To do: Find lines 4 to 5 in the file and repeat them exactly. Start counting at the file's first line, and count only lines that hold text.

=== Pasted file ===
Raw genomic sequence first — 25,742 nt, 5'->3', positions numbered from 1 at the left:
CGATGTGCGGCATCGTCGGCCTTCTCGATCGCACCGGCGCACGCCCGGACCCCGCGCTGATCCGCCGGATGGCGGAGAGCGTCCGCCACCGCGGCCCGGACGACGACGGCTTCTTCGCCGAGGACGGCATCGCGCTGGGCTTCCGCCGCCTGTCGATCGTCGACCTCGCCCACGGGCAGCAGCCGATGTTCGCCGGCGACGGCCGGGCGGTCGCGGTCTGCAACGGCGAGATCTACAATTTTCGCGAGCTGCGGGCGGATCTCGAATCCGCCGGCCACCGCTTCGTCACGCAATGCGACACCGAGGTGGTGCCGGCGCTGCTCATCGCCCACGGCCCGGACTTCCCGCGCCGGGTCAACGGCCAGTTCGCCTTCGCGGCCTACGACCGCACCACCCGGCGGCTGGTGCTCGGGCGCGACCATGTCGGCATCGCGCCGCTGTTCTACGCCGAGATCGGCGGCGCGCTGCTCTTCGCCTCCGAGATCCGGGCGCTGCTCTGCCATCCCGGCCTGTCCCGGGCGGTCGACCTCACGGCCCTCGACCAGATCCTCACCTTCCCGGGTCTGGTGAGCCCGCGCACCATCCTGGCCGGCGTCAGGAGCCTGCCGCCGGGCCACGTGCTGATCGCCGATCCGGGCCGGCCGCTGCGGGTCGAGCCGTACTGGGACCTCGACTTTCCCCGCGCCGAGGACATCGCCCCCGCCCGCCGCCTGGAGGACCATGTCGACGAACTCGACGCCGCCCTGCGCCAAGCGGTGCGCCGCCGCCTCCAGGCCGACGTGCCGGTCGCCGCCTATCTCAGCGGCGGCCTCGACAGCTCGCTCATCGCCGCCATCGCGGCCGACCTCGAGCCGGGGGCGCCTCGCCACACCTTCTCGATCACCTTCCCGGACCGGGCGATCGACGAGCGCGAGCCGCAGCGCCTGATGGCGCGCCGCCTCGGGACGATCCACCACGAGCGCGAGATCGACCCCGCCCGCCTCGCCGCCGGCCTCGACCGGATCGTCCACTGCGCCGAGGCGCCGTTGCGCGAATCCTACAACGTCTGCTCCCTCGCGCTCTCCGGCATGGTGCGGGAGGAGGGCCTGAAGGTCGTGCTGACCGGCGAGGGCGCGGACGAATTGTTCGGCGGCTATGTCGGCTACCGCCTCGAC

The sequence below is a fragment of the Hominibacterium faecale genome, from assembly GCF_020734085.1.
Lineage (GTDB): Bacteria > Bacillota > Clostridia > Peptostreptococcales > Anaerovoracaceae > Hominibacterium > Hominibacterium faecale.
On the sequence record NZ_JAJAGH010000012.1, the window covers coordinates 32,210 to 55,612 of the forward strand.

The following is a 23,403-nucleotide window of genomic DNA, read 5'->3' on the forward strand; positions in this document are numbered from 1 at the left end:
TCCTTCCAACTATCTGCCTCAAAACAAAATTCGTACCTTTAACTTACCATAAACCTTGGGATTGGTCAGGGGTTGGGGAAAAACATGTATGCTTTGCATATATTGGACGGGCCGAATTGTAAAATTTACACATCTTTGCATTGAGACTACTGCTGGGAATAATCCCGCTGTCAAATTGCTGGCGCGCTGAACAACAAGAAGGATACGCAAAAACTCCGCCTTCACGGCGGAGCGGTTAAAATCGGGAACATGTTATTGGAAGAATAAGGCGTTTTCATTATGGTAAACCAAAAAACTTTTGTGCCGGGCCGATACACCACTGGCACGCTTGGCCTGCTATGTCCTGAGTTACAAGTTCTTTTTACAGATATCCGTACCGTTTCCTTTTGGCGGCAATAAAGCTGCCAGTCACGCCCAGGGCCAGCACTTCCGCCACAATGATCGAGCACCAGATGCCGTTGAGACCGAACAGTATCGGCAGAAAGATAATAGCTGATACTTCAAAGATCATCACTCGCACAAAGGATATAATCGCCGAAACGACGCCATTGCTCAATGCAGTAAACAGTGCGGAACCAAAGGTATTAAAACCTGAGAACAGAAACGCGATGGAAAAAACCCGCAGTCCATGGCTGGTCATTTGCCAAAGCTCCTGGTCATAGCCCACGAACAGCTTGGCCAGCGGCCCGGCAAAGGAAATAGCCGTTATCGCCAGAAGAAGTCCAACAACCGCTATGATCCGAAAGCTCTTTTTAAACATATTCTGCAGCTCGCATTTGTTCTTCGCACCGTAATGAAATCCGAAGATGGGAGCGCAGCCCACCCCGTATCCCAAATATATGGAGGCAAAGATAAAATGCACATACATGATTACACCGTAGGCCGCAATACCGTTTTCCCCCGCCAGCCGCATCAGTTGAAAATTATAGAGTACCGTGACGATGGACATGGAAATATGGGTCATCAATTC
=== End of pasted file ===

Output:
Lineage (GTDB): Bacteria > Bacillota > Clostridia > Peptostreptococcales > Anaerovoracaceae > Hominibacterium > Hominibacterium faecale.
On the sequence record NZ_JAJAGH010000012.1, the window covers coordinates 32,210 to 55,612 of the forward strand.